Tyler Herro leveled up in Miami Heat's Game 2 win over Celtics

Tyler Herro led the Miami Heat not with his scoring, but with his playmaking in their shocking Game 2 win over the Boston Celtics.
Miami Heat v Boston Celtics
Miami Heat v Boston Celtics / Winslow Townson/GettyImages

The Miami Heat needed more from Tyler Herro. After a blowout loss to the Boston Celtics in Game 1 and facing the team with the league’s best record, top-rated offense and second-best defense, perhaps they were demanding too much.

Still, with Jimmy Butler and Terry Rozier still sidelined and facing longshot odds, Herro delivered.

But it wasn’t just the scoring (even though the Heat needed the scoring. Twenty-four points on 13 shots, including an efficient 6 for 11 on 3s). More important was the playmaking and composure to be the leader of an offense in need of an identity.

“That's the best playmaking you've ever done,” Erik Spoelstra told Herro in the locker room after the game. Herro finished Miami’s 111-101 Game 2 win with 14 assists. 

Miami’s game plan in Game 1 didn’t work. They scrapped it and started over. Instead of trying to drag the game into the mud, they bought it an airline ticket and let it fly.

They shot more 3s, making a franchise playoff-high 23 of 43. After the Celtics out-scored the Heat by 30 from beyond the arc in Game 1, the Heat turned around and did the same in Game 2. They took more shots early in the shotclock, and Herro created open looks by masterfully operating through the pick-and-roll with Bam Adebayo. Over and over, Herro forced the defense to rotate and kicked the ball out to the open shooter.

Here’s Herro’s first assist of the game. A drive and kick to Nikola Jovic in the occupied corner. Herro gets the dribble handoff, comes around Adebayo’s screen, brings Jovic’s defender, Jaylen Brown, in with a jump stop and spoon-feeds Jovic an open corner 3-pointer.

The Heat moved with purpose. They flew around the arc, made the simple pass and took shots quickly. What is usually a methodical offense kept things extraordinarily simple. Boston’s defense was unusually slow to react but, after Miami’s sluggish Game 1, they might not have expected this level of pop.

Herro held onto the ball for an extra beat or two when he needed to get a defender to bite. When he did, he got the ball to the closest shooter. Here, Herro comes off a screen, Bam Adebayo screens off his chasing defender and Herro holds the ball to force Brown to jump out to him. As soon as Brown lunges, Herro makes the easy pass. Like Jovic, Martin was spoon-fed open looks. He made five of his six attempts from distance.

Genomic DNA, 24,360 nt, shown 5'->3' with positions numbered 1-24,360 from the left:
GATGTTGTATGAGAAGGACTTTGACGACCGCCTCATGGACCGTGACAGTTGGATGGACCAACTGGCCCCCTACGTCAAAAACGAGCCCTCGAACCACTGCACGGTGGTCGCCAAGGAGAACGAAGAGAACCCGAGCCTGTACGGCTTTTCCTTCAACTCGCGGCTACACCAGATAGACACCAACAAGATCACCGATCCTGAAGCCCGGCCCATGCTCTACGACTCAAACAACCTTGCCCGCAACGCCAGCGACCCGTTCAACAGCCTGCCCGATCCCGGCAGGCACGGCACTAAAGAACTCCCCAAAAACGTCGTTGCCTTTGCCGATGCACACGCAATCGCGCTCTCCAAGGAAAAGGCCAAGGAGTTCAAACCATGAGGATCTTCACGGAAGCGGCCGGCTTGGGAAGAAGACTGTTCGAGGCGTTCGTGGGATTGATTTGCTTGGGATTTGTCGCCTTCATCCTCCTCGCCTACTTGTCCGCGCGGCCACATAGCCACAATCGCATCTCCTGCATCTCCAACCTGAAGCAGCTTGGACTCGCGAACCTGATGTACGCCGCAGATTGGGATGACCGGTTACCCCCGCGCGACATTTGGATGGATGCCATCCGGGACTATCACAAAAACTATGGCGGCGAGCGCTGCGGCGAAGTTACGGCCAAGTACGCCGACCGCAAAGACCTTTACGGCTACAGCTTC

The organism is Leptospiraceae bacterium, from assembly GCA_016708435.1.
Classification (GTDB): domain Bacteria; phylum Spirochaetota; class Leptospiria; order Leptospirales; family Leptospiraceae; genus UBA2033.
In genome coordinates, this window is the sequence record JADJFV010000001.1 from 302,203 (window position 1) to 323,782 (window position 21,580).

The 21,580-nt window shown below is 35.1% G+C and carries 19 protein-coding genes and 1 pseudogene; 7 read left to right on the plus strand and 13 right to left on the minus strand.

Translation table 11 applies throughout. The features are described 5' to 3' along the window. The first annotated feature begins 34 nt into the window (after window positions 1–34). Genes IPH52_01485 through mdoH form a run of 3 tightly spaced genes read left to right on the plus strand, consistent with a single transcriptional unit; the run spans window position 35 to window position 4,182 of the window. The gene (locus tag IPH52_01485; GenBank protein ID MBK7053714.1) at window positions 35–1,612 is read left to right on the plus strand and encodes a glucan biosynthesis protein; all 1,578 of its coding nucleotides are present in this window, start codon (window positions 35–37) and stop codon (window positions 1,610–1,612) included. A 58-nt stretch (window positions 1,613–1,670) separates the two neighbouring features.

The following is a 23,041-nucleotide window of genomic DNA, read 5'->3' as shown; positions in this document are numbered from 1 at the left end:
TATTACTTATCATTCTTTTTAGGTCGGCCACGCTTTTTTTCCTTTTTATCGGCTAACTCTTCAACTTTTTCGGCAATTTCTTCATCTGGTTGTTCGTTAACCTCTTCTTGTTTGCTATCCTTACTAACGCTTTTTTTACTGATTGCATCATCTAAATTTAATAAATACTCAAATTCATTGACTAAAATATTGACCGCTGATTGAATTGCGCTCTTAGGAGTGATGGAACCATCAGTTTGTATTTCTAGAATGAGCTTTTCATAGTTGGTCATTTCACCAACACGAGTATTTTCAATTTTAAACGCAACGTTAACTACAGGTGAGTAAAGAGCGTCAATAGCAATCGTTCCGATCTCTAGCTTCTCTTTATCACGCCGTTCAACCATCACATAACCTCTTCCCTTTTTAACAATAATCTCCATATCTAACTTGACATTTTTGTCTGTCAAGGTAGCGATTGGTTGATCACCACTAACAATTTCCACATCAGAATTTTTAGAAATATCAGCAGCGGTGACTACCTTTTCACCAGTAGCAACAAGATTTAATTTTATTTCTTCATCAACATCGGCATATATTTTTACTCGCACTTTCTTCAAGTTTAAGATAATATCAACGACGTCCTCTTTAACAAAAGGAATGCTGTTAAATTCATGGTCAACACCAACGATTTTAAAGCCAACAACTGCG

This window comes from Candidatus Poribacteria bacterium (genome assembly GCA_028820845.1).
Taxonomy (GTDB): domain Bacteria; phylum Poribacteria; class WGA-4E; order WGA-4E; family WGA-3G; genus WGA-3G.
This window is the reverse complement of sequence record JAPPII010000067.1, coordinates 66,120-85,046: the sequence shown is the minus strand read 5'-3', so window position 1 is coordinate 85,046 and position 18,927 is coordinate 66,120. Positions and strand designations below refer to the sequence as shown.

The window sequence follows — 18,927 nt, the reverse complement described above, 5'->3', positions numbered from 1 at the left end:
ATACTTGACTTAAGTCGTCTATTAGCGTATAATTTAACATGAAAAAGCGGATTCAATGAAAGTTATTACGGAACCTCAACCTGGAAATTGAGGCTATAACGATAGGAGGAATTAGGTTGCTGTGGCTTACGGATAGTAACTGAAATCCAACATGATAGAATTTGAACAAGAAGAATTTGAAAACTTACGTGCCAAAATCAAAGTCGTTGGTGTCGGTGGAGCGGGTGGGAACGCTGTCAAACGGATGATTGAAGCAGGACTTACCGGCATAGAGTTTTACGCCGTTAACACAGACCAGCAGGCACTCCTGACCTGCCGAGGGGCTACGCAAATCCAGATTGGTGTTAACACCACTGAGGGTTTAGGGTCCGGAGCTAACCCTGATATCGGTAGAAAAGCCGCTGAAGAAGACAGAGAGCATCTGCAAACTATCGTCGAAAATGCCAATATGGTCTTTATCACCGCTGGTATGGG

When the simple pass wasn’t there, and Herro had to dribble more, he did. Herro can be accused of over-dribbling at times, and it’s a fair criticism because it usually leads to contested mid-range jumpers. When Herro handled the ball on Wednesday, it was to search for pressure points in Boston’s defense.

After the Celtics cut the lead to six with just more than 3 minutes left, Spoelstra called a timeout and dialed up a five-out set with Herro and Bam running a side pick-and-roll. With the Celtics loading up on one side, Herro had two receivers on the weak side, where Boston had just one defender. 

This pass looks easy, but it’s the timing that makes it sing. Wait too long, and Brown will have a chance to close out on Martin while another defender rotates over (you can see Kristaps Porzingis rushing over to Jaime Jaquez Jr. in the corner). 

Credit to Martin for letting this one go, even with Brown giving a decent closeout. The Heat too often pass out of these “good” shots searching for a “great” one that never comes. If Martin had passed to Jaquez in the corner, maybe Porzingis gets there. We know what happens next: Jaquez attacks that closeout, drives into a defense that sees him coming and the Heat are heaving something up at the end of the shot clock. Heat fans can picture it because they’ve seen it so many times this season.

If there’s a takeaway from Game 2, it’s that they have to keep taking those good shots. Great shots are too hard to come by against this opponent in the playoffs. Too often in Game 1, the Heat hesitated and ended up taking a worse shot. 

The Heat probably won’t shoot over 50% from 3 again, but the shot profile in this game at least gives them a chance to compete in this series. The math in Game 1 was upside-down. Too many mid-range shots compared to a Celtics team that led the league in 3-point attempts. 

There’s a time and place for tough shots. When the Celtics cut into the lead and the Heat needed a bucket at the end of Game 2, Adebayo hit a falling-away jumper and Herro made a tough driving floater over Kristaps Porzingis. Teams need to make tough shots to win playoff games, but they can’t all be tough shots.

In Game 3 on Saturday, the Celtics will clean up some things on defense. Their defenders will be better about hugging Miami’s shooters and not over-rotating. Porzingis probably won’t shoot 1 for 9 again. The Heat might not be able to get up as many 3s, nor make as many. The Heat were out-scored in the paint (46-26), on second-chance points (8-0) and on fastbreak points (15-7). They need to clean that up.

Game 2 won’t happen again but the Heat, led by Tyler Herro and Bam Adebayo, found a template for how they want to play against these Celtics. The series changed on Wednesday night.